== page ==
Released in June 2020 by Broadstone Books, Dead Shark on the N Train by Susana H. Case is one of those volumes of poetry that reaches beyond the pale to explore gender. sexual politics and violence. The poetic range in this seventy-nine- page tome of poems is broad and compelling.
Case divides the volume into three sections: Living Dolls, Crime Scenes, and Storm Clouds. Each section carries the theme of the titles. For example, the poem Diva (After Maria Callas) on page five in The Living Dolls section explores the roll of an expensive and talented mistress who must sneak in a side door to see her dying lover. The poem is in two stanzas with the first stanza dominating in length. The poem speaks of a songstress being forced to sing since she was a child and turning from it to love. The first stanza ends with the power play of one lover over another.
If the man you love leaves you
to woo the most famous woman in the world
because she represents America—more
refined and even thinner than you—you’ll hole up
in your apartment until he begs you
to take him back, threatening to crash
his Mercedes into your building if you won’t.
The poem clearly represents the woman on the side who must sneak into the place where he is dying and calls herself his canary with her voice cracking on high C. The poem is successful in both implied and literal images that tells a story both of love and betrayal.
In the Crimes Scene section, Jane Doe a short three-stanza poem on page thirty-seven, mixes the image of the unknown female cadavers who are tagged with the name Jane Doe with a Smith who is only a Smith a per centage of the time. In the second stanza, aggression is hidden in the linen clarifies the situation. The third stanza of the poem is powerful in referencing the fragmented lives women lead– coordinated but undefined.
Fashionable teal and beige heels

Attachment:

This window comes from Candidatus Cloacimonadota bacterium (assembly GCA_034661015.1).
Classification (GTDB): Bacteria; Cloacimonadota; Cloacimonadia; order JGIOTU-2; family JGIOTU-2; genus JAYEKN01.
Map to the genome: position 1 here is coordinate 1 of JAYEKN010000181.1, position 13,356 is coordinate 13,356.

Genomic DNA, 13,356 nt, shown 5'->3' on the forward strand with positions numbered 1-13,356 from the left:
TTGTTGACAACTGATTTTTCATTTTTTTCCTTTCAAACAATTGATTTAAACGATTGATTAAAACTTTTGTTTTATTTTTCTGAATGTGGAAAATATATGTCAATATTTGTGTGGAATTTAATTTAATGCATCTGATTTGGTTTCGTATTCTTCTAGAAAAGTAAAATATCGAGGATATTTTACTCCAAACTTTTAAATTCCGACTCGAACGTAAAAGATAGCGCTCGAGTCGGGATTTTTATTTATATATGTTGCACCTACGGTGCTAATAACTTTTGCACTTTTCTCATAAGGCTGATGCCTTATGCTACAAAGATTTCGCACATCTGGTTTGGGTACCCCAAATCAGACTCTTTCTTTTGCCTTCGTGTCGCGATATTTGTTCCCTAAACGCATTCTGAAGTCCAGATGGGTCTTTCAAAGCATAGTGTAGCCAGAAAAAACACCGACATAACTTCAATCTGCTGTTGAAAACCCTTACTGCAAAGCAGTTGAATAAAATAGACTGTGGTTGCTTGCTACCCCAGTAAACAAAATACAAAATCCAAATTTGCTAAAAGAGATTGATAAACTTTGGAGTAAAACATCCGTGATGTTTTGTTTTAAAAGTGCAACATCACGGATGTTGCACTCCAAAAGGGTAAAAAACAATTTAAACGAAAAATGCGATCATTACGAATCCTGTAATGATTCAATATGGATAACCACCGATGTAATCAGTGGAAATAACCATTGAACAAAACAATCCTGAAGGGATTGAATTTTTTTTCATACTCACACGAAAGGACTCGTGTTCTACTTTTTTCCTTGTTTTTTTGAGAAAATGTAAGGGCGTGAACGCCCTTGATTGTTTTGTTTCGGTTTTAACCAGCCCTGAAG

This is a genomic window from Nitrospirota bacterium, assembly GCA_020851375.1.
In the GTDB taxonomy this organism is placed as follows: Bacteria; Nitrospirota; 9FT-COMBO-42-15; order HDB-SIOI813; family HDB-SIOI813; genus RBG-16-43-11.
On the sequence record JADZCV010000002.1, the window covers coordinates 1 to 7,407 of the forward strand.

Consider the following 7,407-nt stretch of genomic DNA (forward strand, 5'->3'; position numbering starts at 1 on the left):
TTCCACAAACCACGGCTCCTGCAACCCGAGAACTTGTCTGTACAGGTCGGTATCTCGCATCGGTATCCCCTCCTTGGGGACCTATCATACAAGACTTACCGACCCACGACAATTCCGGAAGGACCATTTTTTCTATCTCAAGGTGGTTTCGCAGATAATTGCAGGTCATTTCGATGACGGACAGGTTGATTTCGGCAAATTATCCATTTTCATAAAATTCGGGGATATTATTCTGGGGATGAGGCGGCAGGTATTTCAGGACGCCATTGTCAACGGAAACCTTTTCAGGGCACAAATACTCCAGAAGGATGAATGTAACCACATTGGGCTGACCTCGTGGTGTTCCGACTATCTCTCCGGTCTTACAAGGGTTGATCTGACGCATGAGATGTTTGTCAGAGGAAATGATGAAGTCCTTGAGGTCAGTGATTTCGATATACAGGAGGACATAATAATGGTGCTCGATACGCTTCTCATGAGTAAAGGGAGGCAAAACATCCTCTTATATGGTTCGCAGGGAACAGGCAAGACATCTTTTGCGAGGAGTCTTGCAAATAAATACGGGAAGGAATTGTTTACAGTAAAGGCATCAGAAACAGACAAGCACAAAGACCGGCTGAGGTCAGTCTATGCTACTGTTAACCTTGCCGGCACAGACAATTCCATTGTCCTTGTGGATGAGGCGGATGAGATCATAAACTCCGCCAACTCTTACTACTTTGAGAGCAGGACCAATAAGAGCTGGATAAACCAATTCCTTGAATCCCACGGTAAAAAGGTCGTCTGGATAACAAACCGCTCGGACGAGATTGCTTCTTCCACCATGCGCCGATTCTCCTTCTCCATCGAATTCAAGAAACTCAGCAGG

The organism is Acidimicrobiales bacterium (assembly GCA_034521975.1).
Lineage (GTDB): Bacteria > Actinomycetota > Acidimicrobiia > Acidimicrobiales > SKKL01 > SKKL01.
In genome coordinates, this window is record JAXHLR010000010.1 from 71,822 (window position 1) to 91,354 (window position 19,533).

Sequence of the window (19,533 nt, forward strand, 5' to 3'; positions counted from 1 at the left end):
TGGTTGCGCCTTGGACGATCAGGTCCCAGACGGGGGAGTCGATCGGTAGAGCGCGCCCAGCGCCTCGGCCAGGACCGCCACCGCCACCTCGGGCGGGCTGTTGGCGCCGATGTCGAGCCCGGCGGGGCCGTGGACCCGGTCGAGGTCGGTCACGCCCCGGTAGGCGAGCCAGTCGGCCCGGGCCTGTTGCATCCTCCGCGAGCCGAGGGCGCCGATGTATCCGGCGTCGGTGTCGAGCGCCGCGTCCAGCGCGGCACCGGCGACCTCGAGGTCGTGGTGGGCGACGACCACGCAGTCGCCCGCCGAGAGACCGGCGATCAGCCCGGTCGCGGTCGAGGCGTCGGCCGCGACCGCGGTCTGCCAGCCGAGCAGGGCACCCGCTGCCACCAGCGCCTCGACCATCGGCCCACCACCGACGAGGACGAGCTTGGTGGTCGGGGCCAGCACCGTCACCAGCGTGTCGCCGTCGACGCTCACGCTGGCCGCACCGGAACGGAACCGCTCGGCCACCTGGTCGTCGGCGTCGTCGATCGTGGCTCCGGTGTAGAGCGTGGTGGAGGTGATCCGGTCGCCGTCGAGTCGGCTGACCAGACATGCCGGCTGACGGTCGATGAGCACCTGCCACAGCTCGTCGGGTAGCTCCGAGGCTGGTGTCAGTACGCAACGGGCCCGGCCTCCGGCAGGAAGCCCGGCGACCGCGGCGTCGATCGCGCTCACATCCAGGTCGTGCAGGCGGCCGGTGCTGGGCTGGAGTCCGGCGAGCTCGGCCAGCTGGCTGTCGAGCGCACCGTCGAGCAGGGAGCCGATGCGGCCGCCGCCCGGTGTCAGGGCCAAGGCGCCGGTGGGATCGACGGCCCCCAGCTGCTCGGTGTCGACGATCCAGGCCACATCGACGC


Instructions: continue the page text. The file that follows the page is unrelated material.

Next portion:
at the foot of the bed.
Matching jacket on the chair.
Under the blanket, who is she really?
The stanza shows the image of a woman who outside of the bedroom presents one image but really is nothing more than a Jane Doe when protected by the bed clothes. Or is she?
In the final section, Storm Clouds, her title poem is presented on page fifty-two, Dead Shark on the N Train. The narrator speaks of a dead fish being admired then left behind on the subway to smell it up. Tongue in cheek, the narrator says nothing surprises New Yorkers. The poem then turns to a confession of how the narrator escaped the place she grew up but only makes it across the river. This is a clever way of showing how connected we are and that somehow, we don’t stray too far. The reader then sees a picture of not a dead fish on the N but a man on #1 who has a heart attack and dies. His corpse rode the loop.
If life is about a journey, both the fish and the man were involved with a major difference, one was noticed and the other was not.
.. .Like a man
in his habitat, he seemed to be napping
The poem is effective in its presentation of human nature in an everyday setting with an ironic twist.
I enjoyed this book. Case takes a consistently fresh approach no matter what subject she addresses. She has a light touch but profound meaning in her poetic work.
Lynette G. Esposito has been an Adjunct Professor at Rowan University, Burlington County and Camden County Colleges. She has taught creative writing and conducted workshops in New Jersey and Pennsylvania. Mrs. Esposito holds a BA in English from the University of Illinois and an MA in Creative Writing and English Literature from Rutgers University.